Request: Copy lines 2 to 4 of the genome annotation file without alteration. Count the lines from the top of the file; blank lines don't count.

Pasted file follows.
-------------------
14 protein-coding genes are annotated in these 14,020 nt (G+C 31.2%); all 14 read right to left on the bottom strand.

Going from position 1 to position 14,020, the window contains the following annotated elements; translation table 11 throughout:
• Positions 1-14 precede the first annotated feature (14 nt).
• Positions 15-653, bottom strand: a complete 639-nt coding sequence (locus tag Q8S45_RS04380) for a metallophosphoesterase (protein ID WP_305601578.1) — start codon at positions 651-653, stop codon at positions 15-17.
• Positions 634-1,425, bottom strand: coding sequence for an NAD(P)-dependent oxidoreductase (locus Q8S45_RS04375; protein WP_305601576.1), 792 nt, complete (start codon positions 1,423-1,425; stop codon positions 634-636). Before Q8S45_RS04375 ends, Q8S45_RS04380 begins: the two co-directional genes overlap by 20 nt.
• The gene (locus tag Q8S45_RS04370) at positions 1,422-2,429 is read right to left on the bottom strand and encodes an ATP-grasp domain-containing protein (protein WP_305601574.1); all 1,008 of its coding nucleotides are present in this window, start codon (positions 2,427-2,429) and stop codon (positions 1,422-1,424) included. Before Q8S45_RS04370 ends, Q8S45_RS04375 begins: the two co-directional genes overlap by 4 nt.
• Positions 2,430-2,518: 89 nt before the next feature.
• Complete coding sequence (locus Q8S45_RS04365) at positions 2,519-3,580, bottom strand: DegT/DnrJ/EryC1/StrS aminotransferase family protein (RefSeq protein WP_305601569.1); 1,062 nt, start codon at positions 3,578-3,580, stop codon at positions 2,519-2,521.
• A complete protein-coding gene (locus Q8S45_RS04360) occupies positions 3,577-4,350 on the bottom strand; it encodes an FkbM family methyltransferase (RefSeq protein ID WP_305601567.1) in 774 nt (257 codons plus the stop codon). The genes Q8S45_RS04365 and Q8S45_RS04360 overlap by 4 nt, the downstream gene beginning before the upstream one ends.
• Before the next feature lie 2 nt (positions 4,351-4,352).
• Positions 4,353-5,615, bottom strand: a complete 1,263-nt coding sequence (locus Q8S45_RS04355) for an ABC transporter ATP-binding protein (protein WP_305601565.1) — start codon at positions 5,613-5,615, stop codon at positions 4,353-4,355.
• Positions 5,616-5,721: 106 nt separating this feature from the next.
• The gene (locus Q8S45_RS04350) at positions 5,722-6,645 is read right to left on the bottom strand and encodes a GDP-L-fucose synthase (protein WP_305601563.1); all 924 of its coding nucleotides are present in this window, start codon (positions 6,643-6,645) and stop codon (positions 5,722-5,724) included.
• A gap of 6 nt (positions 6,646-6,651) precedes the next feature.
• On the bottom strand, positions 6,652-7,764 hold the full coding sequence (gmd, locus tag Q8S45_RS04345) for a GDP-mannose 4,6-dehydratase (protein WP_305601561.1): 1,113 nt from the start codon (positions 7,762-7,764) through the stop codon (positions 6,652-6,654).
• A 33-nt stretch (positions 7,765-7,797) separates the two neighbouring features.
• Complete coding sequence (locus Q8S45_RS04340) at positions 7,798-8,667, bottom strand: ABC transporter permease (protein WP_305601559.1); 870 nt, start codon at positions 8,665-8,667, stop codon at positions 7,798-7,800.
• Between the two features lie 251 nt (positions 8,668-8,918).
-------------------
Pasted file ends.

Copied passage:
Going from position 1 to position 14,020, the window contains the following annotated elements; translation table 11 throughout:
• Positions 1-14 precede the first annotated feature (14 nt).
• Positions 15-653, bottom strand: a complete 639-nt coding sequence (locus tag Q8S45_RS04380) for a metallophosphoesterase (protein ID WP_305601578.1) — start codon at positions 651-653, stop codon at positions 15-17.